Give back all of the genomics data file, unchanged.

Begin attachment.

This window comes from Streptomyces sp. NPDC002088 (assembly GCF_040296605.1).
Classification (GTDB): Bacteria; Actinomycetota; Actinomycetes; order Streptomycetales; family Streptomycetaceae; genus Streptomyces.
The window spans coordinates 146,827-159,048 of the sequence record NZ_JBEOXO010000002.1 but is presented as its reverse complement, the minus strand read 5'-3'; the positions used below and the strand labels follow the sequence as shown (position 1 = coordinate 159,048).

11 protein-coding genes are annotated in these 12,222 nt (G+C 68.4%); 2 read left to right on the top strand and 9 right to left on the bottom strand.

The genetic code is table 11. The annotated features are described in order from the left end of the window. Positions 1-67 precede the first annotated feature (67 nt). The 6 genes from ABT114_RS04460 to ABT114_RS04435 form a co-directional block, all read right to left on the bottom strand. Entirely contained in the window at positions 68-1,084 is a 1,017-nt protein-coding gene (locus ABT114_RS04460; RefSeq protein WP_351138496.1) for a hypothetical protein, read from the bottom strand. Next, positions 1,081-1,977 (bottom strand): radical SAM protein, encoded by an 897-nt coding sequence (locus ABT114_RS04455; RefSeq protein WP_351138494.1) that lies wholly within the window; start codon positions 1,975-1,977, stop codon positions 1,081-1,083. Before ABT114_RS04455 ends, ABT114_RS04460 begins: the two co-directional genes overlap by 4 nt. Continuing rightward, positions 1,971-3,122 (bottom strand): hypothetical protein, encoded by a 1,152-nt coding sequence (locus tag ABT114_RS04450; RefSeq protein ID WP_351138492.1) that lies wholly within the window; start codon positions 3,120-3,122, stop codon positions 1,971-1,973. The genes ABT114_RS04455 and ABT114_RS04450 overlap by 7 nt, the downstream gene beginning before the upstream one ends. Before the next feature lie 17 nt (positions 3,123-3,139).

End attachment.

This window comes from Streptomyces sp. NPDC002088 (assembly GCF_040296605.1).
Classification (GTDB): Bacteria; Actinomycetota; Actinomycetes; order Streptomycetales; family Streptomycetaceae; genus Streptomyces.
The window spans coordinates 146,827-159,048 of the sequence record NZ_JBEOXO010000002.1 but is presented as its reverse complement, the minus strand read 5'-3'; the positions used below and the strand labels follow the sequence as shown (position 1 = coordinate 159,048).

11 protein-coding genes are annotated in these 12,222 nt (G+C 68.4%); 2 read left to right on the top strand and 9 right to left on the bottom strand.

The genetic code is table 11. The annotated features are described in order from the left end of the window. Positions 1-67 precede the first annotated feature (67 nt). The 6 genes from ABT114_RS04460 to ABT114_RS04435 form a co-directional block, all read right to left on the bottom strand. Entirely contained in the window at positions 68-1,084 is a 1,017-nt protein-coding gene (locus ABT114_RS04460; RefSeq protein WP_351138496.1) for a hypothetical protein, read from the bottom strand. Next, positions 1,081-1,977 (bottom strand): radical SAM protein, encoded by an 897-nt coding sequence (locus ABT114_RS04455; RefSeq protein WP_351138494.1) that lies wholly within the window; start codon positions 1,975-1,977, stop codon positions 1,081-1,083. Before ABT114_RS04455 ends, ABT114_RS04460 begins: the two co-directional genes overlap by 4 nt. Continuing rightward, positions 1,971-3,122 (bottom strand): hypothetical protein, encoded by a 1,152-nt coding sequence (locus tag ABT114_RS04450; RefSeq protein ID WP_351138492.1) that lies wholly within the window; start codon positions 3,120-3,122, stop codon positions 1,971-1,973. The genes ABT114_RS04455 and ABT114_RS04450 overlap by 7 nt, the downstream gene beginning before the upstream one ends. Before the next feature lie 17 nt (positions 3,123-3,139).